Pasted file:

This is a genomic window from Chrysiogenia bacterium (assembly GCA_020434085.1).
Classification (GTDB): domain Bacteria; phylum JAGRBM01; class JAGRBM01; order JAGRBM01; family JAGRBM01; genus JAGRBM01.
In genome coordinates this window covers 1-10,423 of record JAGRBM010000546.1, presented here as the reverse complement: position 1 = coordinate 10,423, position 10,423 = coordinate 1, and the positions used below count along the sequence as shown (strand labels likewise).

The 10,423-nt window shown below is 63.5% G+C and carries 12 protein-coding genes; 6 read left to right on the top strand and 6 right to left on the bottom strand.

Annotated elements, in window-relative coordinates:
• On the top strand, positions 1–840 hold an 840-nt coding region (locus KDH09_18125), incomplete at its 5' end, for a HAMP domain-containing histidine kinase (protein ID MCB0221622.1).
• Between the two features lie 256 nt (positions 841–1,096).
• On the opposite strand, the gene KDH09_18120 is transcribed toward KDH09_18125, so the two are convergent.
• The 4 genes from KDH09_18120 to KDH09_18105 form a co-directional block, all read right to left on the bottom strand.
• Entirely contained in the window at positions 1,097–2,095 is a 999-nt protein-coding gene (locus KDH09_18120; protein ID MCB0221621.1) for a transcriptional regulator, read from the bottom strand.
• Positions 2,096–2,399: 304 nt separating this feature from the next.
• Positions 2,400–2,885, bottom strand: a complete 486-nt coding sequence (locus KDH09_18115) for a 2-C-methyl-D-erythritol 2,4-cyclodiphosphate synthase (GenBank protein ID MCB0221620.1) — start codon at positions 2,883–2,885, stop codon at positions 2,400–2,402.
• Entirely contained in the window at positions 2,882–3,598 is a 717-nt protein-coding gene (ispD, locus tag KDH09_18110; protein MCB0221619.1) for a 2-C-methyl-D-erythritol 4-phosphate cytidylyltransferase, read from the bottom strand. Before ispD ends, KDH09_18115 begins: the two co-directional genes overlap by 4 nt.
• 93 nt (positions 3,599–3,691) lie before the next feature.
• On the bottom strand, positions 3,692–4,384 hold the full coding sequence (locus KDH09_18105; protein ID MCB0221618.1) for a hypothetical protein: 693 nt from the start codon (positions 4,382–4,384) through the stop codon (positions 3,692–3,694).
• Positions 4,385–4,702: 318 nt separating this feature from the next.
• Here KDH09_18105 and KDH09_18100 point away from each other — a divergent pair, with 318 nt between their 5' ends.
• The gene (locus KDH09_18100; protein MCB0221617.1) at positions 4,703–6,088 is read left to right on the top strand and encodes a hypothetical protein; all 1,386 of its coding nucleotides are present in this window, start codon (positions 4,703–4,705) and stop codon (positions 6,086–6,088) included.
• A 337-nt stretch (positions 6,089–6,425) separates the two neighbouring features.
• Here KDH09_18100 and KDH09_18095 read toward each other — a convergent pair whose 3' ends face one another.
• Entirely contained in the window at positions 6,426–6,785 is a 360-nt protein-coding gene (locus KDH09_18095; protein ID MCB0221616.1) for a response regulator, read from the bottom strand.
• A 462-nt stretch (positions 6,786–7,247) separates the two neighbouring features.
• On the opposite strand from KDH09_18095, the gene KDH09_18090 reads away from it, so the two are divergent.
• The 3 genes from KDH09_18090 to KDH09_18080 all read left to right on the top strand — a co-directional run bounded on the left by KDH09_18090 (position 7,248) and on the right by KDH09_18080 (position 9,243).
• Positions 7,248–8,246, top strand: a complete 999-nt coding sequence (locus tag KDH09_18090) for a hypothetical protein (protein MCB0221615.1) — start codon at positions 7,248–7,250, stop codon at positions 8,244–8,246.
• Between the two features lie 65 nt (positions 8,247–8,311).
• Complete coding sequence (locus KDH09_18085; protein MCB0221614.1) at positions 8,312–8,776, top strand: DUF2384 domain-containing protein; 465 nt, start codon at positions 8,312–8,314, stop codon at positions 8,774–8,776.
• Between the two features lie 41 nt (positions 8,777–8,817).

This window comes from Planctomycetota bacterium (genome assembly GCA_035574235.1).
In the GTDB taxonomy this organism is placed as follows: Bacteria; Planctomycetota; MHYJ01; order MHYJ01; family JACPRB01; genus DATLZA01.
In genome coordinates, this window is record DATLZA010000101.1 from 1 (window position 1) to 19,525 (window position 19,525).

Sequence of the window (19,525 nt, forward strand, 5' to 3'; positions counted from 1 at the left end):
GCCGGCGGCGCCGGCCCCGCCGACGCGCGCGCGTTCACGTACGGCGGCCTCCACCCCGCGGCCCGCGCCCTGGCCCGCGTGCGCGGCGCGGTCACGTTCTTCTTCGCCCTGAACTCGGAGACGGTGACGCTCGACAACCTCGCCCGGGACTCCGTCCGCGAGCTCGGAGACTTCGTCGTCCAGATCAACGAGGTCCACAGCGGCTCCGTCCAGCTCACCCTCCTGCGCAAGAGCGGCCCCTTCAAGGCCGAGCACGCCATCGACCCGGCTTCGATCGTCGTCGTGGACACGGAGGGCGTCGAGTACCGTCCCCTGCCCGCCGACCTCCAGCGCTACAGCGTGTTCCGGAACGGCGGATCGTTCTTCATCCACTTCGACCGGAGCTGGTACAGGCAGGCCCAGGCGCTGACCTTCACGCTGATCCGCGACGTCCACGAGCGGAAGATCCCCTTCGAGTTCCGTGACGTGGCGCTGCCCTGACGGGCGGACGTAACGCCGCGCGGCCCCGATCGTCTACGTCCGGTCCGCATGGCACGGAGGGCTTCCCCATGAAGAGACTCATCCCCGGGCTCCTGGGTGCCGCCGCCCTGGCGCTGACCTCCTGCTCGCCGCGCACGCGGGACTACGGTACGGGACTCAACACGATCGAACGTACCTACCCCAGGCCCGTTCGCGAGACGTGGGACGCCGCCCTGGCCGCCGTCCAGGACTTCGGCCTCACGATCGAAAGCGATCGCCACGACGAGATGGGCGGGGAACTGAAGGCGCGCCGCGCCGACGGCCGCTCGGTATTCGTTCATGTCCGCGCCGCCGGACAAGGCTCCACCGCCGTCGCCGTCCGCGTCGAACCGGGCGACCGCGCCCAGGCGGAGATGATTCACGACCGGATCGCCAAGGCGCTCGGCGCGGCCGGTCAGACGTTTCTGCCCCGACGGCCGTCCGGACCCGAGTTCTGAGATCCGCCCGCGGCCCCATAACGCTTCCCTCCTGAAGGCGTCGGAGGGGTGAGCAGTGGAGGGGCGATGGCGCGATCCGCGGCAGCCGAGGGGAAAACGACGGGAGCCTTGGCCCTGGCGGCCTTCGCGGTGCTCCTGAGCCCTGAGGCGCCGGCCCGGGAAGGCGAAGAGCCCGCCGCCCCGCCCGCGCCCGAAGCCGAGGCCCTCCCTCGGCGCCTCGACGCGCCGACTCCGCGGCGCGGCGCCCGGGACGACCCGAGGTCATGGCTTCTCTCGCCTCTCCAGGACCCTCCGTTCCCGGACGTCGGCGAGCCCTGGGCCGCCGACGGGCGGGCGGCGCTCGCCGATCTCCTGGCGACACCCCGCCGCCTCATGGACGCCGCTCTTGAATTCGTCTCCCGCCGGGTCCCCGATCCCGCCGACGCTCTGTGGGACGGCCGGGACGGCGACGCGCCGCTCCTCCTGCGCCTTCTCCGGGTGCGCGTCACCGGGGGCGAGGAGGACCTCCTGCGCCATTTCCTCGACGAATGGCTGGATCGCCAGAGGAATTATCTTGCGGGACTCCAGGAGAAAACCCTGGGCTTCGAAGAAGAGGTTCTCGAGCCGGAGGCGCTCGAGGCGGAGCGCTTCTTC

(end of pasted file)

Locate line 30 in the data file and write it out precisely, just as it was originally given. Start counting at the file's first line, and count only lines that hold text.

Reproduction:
In the GTDB taxonomy this organism is placed as follows: Bacteria; Planctomycetota; MHYJ01; order MHYJ01; family JACPRB01; genus DATLZA01.